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Theodore Nollert, a Ph.D. candidate in the Department of English and Comparative Literature, has taught American poetry and literature to an unexpected audience who has discovered unexpected connections in ages-old written works. He has traveled to Granville Correctional Institution dozens of times this year to teach a course to inmates.

A man wearing glasses, a button-down shirt, and a jacket poses for a photo.
Theodore Nollert

“Through literature, people discover differences and similarities to the past. You’re trying to get them to pay attention to what’s there. I think that’s a useful skill in life.” 

Nollert, who learned about the teaching opportunity through faculty Abigail Lee, will teach his final class at the correctional institution on September 21. The course is part of the Correctional Education Program, an initiative of Digital and Lifelong Learning.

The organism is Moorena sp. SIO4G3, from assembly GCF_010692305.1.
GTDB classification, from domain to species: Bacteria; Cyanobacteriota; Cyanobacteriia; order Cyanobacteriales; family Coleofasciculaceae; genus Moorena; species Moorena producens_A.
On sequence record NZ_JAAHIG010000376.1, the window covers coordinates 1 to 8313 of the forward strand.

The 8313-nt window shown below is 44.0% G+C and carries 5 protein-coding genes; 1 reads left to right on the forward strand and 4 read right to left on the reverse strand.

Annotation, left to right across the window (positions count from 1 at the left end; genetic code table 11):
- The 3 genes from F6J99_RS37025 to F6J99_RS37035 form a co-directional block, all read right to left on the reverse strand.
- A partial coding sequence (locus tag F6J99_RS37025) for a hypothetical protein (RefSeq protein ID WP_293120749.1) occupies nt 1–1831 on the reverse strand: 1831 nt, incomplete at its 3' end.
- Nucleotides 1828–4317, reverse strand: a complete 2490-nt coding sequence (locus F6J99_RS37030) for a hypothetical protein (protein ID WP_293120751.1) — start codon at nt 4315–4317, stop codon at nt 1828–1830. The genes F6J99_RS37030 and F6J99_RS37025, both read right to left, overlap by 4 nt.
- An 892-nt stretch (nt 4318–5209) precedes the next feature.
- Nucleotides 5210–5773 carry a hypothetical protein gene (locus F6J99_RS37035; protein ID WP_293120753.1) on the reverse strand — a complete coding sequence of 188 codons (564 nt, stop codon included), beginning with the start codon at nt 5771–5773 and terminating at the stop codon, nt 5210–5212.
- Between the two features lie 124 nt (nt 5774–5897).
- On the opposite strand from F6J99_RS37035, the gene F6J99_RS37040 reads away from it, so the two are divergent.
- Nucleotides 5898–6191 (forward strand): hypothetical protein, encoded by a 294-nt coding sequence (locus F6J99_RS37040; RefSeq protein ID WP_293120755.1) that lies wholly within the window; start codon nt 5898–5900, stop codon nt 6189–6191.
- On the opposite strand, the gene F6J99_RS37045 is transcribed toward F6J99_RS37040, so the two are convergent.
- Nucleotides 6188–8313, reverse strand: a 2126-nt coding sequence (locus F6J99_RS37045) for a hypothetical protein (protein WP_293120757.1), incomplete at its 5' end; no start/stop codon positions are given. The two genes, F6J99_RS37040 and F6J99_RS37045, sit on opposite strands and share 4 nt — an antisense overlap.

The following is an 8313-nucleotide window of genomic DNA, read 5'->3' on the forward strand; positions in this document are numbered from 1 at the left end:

While teaching, Nollert has encouraged his students to read and reflect on a range of genres, from American poetry to Shakespeare. Recently, his students read Hamlet

“They couldn’t believe that people had ideas that resonated with them more than 400 years ago. The kinds of human concerns we find in literature are timeless and remain surprising,” Nollert said. “The students who show up are really hungry to learn,” he said. “The classroom seems to be one of the places they feel most human.”  

Those points of connection have motivated Nollert to drive multiple times a week from Chapel Hill to Butner, North Carolina, where the correctional institution is located. Nollert recounted a recent class in which they studied disparate poets—Shakespeare and Mary Oliver. They compared how each approached big questions, such as meaning, morality, life, and death. 

“What’s valuable about literature is the time that you spend with it,” Nollert said. “If it’s something that occupies you, that time you spend on it is an argument for why it’s valuable—because all we have is time.”  

At the correctional institution, Nollert has taught students who have long sentences and may not be released for many years. 

“It’s a moment where they can be human,” Nollert said. “Part of what they’re looking for is social fulfillment. … The classroom is a space where that can happen.” 

Nollert is also president of Graduate and Professional Student Government, an organization that advocates for, collaborates with, and empowers graduate and professional students at UNC-Chapel Hill. He is an alumnus of Rhodes College.  

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